• [0031]
    In cases where the wicking may progress to a higher level up the probe 12 due to surface tension and capillary effects, especially when the space between probes becomes small, a self-assembled monolayer (SAM) coating may be applied to a portion of the surface of the probe. The monolayer coating may be a dodecane thiol or other suitable material, such as an alkane thiol. It is generally accepted that self-assembled monolayers may form when the alkane chain is at least 8 carbons in length. See, Loo, et al., “High-Resolution Transfer Printing On GaAs Surfaces Using Alkane Dithiol Monolayers,” J. Vac. Sci. Technol. B, Vol. 20, No. 6, November/December 2002, R. Nuzzo, “The Future Of Electronics Manufacturing Is Revealed In The Fine Print,” Proc. Nat. Acad. of Sciences, Vol. 98, No. 9, Apr. 24, 2001, J. H. Fendler, “Self-Assembled Nanostructured Materials” Chem. Mater: No. 8, 1996 and Randy Weinstein et al., “Self-Assembled Monolayer Films from Liquid and Super-Critical Carbon Dioxide”, Ind. Eng. Chem. Res., Vol. 40, 2001. The optional coating uses a hydrophobic surface property that, when applied to the probe above a certain height, inhibits the tendency of the edge of the tapered portion 20 from rising beyond the coating, and thereby restricting the reinforcing epoxy from the larger share of the probe.
  • [0032]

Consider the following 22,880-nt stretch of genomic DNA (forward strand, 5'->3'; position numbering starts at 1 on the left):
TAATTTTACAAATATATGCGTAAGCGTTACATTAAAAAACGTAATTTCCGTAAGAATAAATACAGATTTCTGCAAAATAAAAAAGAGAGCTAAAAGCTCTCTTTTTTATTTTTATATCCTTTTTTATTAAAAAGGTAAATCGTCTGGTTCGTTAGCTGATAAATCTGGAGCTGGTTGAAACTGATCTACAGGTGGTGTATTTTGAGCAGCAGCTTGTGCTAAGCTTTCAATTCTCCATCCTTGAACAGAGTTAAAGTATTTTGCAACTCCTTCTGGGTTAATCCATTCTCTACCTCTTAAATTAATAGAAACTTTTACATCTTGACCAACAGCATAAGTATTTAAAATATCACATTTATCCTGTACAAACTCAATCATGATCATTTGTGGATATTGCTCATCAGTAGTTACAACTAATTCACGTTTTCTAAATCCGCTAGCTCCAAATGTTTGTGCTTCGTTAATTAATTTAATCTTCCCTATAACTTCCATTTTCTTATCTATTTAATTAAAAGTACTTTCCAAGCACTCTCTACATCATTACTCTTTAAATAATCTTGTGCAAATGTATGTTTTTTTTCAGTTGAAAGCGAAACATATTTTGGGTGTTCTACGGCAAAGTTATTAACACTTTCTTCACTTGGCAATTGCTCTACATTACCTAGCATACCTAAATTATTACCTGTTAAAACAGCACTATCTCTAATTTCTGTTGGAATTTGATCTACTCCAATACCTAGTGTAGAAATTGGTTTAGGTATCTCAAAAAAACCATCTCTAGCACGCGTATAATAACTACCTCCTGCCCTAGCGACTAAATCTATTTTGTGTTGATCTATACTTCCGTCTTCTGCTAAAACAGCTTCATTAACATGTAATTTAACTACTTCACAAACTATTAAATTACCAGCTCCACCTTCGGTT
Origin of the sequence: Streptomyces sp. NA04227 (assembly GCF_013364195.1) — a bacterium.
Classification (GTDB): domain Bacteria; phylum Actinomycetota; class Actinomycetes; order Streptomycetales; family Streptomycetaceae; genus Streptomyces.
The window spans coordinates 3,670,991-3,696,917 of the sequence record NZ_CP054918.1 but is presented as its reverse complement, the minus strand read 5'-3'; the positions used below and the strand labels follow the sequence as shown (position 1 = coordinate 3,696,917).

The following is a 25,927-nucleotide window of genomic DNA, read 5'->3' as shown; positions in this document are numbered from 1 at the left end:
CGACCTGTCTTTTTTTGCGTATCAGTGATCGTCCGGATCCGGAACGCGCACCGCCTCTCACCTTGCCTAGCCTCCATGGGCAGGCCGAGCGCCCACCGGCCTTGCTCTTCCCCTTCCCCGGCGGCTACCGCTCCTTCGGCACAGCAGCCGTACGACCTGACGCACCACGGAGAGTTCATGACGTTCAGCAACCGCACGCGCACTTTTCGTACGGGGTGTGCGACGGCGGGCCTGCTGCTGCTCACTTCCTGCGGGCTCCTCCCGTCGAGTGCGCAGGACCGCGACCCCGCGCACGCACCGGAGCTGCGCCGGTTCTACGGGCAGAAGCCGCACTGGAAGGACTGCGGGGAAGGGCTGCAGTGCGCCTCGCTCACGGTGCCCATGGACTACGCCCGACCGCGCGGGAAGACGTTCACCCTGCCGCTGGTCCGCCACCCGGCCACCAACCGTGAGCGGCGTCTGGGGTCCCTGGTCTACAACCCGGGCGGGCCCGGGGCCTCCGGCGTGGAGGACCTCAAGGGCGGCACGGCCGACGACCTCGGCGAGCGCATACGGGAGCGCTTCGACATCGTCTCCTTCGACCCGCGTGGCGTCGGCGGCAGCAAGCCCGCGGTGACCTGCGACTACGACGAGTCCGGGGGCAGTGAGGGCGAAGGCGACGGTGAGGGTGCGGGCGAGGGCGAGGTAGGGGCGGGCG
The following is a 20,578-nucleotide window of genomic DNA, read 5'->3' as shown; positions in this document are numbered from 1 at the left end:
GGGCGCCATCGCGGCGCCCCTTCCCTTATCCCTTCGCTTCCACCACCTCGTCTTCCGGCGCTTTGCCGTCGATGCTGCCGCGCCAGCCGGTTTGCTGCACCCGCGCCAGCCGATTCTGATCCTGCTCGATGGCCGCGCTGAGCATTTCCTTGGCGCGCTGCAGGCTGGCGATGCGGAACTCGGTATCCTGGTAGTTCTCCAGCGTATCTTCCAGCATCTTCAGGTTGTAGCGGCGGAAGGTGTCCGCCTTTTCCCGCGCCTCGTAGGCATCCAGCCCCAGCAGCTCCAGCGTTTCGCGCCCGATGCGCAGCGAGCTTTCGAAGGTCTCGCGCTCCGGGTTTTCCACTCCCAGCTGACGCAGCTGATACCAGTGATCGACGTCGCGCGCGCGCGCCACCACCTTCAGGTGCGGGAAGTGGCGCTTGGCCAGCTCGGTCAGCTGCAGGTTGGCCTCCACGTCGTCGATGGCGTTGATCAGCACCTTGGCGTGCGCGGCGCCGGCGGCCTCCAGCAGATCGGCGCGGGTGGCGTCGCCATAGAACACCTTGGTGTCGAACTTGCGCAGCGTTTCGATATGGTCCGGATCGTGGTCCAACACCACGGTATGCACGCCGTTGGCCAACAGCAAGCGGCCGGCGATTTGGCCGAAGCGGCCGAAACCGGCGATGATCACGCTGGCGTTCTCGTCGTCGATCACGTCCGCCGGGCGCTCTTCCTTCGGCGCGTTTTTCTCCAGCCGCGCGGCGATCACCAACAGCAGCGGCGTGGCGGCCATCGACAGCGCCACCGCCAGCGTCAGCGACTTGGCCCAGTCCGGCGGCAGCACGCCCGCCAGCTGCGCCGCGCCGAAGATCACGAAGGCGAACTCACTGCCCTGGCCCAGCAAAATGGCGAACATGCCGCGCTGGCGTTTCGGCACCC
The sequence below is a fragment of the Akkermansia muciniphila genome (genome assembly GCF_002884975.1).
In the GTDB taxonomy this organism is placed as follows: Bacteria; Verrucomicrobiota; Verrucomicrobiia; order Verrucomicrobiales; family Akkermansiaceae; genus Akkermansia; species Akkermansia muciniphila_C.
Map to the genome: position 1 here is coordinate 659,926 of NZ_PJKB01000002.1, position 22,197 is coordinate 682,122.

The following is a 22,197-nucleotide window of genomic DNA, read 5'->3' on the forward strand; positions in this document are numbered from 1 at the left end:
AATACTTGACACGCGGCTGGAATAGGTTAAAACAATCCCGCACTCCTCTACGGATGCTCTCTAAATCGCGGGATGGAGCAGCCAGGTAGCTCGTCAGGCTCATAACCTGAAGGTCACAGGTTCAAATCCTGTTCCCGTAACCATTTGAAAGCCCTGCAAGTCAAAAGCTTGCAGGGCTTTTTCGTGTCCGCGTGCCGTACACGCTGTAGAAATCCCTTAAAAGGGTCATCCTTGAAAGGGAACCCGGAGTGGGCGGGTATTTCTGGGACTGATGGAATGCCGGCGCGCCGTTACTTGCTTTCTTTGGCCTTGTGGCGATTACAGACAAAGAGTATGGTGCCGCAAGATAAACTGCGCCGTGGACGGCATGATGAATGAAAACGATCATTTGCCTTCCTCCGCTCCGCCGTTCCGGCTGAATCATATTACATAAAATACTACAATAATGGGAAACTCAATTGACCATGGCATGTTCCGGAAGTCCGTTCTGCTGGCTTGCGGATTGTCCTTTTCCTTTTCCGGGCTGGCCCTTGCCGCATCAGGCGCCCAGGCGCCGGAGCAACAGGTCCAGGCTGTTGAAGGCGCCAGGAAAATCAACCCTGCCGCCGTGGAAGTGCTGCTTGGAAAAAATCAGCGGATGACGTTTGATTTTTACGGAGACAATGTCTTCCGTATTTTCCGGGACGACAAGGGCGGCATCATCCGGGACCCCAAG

FIG. 4A depicts a probe assembly 22 according to one embodiment of the invention that includes a dam 24. The dam 24 functions like a construction form to define a space 26 in which the material of reinforcing layer (not shown) is placed while in its workable condition, as described above. The dam 24 may be made, for example, from a material such as EdgeControl, sold by Polysciences, Inc. The use of the removable dam 24 provides material saving efficiencies by reducing the size of the reinforcing layer 18 from that which would have to be applied if the material of the reinforcing layer were unconstrained while in a fluid condition. FIG. 4B depicts an end view of the reinforced line of probes 12 with the effect of the presence of the dam 24 on the surface of substrate 14 such that the region of the reinforcing layer 18 adjacent to the probe is higher than if the dam 24 were not present or if it were located a much longer distance away from the probes 12. This detail can be seen by comparing FIG. 4B with FIG. 3.